“They were just really happy to see us. I felt very lucky,” he says. “I’m beginning to realize, I don’t think every other TV show has that kind of support.“
It’s as if he was plucked from a hilltop in Scotland and dropped into Hollywood. And fans, as well as casting directors and major brands, are eating it up.
"Why did we do it? We met him a little over a year ago in New York at an event we were hosting and he’s just such a nice guy,” says Barbour general manager Tom Hooven about signing Heughan as the fashion brand’s first global ambassador.
The partnership has worked so well they’ve signed him for two more years, and are releasing a collection he helped design later this month.
His lack of pretense may stem from the fact that his 2013 casting in Outlander, the historical fantasy series set in Scotland and based on the best-selling books by Diana Gabaldon, came asHeughan was questioning his career choice.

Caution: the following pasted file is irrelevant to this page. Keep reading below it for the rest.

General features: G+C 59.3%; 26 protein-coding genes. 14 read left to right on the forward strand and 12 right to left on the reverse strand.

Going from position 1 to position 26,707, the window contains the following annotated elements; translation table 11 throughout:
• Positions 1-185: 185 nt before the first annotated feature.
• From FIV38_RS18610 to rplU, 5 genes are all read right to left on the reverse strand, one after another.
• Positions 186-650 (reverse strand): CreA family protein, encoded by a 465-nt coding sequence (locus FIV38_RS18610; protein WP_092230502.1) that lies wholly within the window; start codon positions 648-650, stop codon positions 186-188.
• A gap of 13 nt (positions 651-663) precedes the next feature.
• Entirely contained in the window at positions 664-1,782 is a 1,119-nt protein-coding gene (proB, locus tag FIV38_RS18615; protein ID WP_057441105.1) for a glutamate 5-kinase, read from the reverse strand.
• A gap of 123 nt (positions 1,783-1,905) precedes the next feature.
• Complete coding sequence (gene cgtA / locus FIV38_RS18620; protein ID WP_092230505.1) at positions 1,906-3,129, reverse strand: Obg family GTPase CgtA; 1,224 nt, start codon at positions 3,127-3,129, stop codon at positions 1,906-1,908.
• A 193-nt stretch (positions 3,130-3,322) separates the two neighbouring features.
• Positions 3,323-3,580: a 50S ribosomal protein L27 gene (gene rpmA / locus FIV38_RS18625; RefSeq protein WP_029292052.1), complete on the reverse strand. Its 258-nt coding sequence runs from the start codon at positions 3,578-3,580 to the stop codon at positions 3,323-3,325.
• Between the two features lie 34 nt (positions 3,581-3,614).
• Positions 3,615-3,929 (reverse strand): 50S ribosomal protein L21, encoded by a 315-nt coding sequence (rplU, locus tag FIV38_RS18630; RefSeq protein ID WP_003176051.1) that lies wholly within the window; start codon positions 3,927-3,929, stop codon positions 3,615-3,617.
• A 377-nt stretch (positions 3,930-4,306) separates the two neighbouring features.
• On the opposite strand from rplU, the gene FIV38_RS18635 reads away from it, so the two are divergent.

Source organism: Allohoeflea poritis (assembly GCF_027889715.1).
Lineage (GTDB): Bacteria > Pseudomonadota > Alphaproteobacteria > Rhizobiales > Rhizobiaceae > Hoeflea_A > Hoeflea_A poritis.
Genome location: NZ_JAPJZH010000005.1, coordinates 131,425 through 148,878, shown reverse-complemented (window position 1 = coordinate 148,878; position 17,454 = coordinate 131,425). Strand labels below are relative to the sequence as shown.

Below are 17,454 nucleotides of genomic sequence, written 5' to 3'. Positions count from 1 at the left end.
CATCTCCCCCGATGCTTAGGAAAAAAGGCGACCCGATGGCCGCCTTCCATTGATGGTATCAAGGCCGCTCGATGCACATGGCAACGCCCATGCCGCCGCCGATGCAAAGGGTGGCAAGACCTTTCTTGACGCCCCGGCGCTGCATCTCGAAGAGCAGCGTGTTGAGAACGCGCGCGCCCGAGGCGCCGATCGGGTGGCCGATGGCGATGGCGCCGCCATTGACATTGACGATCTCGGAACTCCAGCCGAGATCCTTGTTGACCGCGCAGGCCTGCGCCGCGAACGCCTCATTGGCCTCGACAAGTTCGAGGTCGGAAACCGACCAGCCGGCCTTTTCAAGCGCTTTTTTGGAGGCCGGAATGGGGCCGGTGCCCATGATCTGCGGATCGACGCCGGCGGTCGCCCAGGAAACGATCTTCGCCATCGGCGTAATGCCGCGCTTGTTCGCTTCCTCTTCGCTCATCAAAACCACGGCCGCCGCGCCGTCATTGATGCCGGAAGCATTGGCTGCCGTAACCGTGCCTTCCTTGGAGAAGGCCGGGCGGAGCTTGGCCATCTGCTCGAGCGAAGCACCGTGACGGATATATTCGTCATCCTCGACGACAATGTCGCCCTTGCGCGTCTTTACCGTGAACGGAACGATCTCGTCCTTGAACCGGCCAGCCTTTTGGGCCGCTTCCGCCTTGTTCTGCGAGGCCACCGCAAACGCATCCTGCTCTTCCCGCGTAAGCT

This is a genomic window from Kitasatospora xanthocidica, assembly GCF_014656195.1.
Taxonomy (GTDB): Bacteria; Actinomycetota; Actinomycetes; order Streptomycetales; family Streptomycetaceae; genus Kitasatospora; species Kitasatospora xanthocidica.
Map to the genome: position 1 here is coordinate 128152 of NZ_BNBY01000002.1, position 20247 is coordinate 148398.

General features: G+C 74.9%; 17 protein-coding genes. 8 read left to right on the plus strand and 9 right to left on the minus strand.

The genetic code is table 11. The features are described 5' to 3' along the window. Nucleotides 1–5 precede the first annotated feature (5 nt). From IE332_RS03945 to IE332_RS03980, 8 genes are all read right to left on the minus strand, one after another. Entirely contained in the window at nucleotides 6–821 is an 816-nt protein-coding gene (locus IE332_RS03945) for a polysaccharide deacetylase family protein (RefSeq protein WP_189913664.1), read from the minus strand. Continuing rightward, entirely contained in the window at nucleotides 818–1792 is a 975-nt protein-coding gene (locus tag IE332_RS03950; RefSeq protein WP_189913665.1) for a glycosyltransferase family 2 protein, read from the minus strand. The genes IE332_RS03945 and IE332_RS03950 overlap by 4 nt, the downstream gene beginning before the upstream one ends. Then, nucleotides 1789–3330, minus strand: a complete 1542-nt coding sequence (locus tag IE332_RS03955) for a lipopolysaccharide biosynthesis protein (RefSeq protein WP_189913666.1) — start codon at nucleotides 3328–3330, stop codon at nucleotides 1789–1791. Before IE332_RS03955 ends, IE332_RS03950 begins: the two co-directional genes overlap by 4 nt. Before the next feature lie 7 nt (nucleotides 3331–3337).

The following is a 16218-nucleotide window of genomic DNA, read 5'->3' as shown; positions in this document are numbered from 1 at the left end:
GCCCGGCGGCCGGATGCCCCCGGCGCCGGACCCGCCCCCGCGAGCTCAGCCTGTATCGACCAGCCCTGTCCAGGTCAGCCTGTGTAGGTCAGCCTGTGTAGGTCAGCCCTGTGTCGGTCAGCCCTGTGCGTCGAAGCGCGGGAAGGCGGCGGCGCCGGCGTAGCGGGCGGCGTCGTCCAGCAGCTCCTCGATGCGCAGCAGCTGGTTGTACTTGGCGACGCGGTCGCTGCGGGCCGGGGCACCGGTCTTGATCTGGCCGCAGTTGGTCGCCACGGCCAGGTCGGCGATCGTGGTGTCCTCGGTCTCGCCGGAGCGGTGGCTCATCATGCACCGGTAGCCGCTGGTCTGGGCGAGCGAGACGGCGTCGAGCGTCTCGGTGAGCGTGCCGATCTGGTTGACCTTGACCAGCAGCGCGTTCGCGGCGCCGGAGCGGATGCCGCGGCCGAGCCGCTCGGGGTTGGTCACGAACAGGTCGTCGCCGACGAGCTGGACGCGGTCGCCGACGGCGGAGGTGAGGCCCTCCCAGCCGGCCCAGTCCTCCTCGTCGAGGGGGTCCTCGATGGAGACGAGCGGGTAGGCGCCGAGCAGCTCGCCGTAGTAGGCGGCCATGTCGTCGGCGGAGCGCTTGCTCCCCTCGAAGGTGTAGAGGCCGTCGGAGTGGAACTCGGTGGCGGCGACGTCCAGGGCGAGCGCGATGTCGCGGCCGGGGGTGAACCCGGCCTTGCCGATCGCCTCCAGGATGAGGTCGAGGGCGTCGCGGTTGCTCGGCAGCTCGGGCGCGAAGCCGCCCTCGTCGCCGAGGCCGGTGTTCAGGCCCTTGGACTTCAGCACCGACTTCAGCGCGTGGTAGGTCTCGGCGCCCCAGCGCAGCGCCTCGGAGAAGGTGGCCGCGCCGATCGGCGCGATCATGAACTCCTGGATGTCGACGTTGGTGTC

“I was a little like, not disillusioned, but certainly looking at my life. I was 30, maybe 33. I had toured a lot, did bit parts in TV and theater, was just coming back from America where I tested on a lot of big TV shows and films but still not sort of broken that barrier yet,“ he says. "I think I was just looking at life going, 'Is this what i’m going to be doing for the next 10 to 20 years?'”
Turns out, he was on the precipice of a major change. He got a call from his agent, after returning to Scotland following a string of rejections in L.A., with a script for the part of Jamie Fraser, the highlander who falls in love with Claire, a nurse from the 1940s who has traveled back in time after touching standing stones while on vacation outside Inverness.